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The Shelby GT350 Mustang Lives!

This article is from our archives and has not been updated and integrated with our "new" site yet... Even so, it's still awesome - so keep reading!

Published on Mon, Sep 25, 2017

By: The LACar Editorial Staff

Shelby GT350 by the Original Venice Crew

LACar was recently invited by the folks at Carroll Shelby Licensing and the Motor Press Guild out for a visit to Shelby west coast headquarters in Gardena. The reason was to celebrate the rebirth of the iconic Shelby car that blasted into our lives (and deep into a lot of psyches, like mine) what seems like a very short time ago ... in 1965.

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The classic Shelby GT350, was a fastback 2+2 Ford Mustang that literally traipsed in one door of the Shelby shop as a very cool (slightly underfed) little pony car and came out another as a ballsy, smoking, snarling, straining-at-the-bit racing car that could be street driven (that is ... if you were tipped a more than few degrees to the certifiable side of the street). Carroll Shelby, the man, has been gone for some years now, but Carroll Shelby the brand and the legend just as massive (more the likely bigger) a motorsports name than it ever has been. In fact, I can’t really think of any other single name in the racing game that has the same width and breadth (and longevity) as this one. What we were gathered for was to see a new “continuation” version of the indelible 1965 Shelby Mustang GT350R, the car that, quite literally, set off (and gave a name to) the wild and wonderful “Pony Cars Wars” that lasted for decades thereafter.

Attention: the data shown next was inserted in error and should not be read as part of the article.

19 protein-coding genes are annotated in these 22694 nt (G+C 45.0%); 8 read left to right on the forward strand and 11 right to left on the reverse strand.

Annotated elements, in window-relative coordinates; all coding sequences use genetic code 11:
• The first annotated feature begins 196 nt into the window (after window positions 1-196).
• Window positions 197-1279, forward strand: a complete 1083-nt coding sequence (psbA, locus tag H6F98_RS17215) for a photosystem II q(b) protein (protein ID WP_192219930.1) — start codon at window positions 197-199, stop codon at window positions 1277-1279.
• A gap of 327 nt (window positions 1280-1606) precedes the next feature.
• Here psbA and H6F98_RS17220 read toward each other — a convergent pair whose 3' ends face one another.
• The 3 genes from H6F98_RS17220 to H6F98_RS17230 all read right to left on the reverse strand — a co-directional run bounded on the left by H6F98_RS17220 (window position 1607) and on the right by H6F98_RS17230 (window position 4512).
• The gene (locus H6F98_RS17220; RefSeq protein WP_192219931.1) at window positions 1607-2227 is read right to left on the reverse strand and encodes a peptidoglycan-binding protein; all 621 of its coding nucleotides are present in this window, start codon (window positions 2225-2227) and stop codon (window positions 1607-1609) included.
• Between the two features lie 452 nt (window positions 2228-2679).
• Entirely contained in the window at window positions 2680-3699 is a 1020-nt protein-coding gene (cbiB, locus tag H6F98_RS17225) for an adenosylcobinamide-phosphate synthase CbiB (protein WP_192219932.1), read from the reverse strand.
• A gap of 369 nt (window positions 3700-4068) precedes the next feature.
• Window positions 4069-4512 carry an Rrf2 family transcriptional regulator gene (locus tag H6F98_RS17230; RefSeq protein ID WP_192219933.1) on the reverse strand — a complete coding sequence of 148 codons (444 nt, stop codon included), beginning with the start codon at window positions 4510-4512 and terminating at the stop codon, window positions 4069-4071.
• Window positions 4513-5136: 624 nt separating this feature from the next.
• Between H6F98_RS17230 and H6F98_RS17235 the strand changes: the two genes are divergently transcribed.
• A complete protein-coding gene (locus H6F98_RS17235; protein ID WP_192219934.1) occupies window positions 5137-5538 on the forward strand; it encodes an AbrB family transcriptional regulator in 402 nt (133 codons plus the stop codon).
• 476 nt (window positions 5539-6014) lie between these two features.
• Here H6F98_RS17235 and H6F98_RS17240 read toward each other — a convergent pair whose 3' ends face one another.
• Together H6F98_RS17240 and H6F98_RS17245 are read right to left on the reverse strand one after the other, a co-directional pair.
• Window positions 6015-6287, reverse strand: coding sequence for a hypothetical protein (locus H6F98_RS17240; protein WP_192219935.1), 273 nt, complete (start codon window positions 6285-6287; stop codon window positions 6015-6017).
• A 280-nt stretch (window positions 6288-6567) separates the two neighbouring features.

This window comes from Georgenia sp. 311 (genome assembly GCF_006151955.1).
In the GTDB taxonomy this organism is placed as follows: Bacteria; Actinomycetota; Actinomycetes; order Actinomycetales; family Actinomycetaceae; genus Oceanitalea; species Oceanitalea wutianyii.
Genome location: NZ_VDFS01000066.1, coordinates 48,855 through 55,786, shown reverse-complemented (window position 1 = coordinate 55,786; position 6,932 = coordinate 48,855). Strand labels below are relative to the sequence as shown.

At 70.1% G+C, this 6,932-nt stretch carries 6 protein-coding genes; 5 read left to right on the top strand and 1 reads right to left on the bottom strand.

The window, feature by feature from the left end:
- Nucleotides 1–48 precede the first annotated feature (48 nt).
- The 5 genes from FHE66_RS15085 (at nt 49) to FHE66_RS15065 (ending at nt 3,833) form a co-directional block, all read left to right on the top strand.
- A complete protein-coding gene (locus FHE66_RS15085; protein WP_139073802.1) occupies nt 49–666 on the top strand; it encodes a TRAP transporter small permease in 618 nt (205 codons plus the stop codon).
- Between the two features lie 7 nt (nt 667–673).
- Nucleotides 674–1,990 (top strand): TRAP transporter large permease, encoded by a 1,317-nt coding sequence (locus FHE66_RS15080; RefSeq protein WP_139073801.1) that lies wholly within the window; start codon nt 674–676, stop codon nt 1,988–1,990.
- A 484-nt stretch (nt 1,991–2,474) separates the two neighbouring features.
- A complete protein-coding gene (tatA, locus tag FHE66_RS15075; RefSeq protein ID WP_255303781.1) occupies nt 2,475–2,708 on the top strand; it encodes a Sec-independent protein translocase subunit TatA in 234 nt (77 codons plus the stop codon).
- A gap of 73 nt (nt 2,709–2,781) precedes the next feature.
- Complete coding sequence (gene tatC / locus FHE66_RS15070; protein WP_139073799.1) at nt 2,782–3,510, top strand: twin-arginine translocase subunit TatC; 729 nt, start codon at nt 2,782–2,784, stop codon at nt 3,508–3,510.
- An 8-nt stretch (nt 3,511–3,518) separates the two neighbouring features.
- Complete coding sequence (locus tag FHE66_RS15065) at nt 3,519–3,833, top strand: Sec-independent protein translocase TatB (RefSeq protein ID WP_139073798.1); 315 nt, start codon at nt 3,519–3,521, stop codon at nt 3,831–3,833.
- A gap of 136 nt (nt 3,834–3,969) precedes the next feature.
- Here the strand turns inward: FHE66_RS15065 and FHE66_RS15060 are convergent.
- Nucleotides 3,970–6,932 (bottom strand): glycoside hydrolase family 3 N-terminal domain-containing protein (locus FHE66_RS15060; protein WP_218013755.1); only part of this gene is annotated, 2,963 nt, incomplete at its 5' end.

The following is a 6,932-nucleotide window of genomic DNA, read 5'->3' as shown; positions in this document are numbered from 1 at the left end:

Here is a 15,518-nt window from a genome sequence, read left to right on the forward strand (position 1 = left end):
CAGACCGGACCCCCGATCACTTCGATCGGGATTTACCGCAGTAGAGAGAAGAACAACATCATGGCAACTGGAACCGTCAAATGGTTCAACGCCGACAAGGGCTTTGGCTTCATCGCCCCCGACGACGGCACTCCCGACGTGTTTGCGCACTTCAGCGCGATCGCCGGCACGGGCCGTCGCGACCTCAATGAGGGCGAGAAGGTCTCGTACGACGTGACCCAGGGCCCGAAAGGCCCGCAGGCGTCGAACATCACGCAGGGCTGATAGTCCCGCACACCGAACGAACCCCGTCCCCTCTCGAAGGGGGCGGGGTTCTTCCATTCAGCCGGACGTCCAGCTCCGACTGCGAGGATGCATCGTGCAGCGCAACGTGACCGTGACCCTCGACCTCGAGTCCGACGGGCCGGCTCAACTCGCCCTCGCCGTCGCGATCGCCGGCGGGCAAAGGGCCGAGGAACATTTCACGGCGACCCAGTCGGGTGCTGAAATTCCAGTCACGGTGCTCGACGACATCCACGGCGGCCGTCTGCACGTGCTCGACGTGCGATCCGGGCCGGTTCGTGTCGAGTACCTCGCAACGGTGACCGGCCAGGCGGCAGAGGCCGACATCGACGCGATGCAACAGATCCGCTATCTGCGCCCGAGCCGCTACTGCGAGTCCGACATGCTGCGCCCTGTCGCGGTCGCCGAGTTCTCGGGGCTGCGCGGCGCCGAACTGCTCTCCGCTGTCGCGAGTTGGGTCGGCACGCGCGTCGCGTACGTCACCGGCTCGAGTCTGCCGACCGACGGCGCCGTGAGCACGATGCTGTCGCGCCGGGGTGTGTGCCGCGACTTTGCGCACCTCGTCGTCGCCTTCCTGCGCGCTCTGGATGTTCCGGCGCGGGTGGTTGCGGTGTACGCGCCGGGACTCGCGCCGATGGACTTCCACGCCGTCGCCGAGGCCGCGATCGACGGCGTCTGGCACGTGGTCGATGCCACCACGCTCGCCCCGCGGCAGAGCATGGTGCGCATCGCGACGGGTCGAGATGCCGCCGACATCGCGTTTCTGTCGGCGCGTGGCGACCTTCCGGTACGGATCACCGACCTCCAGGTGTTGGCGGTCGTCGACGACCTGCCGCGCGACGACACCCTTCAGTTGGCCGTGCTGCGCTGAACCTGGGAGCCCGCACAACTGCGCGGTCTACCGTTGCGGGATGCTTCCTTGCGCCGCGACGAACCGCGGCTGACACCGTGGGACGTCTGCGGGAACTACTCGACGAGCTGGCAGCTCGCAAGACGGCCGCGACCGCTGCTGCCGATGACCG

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As the story goes a number of the people who converted and raced these feisty machines in a shop on Princeton Avenue in Venice, were all gathered for some grub and grog as they did on occasion in the 50 years since they worked side by side making a fire-breathing stallion out of a meek pony, much as Mister Shelby had taken a weak-kneed British teacup called an “ACE Bristol” and transformed into the perfect textbook example of the good old 'merican hot-rodding practice of stuffing a larger, far more powerful engine into a car where a weak fart of a motor, had hung out before. Below: the plain, but powerful, Ford 289 V-8, happy in its natural habitat.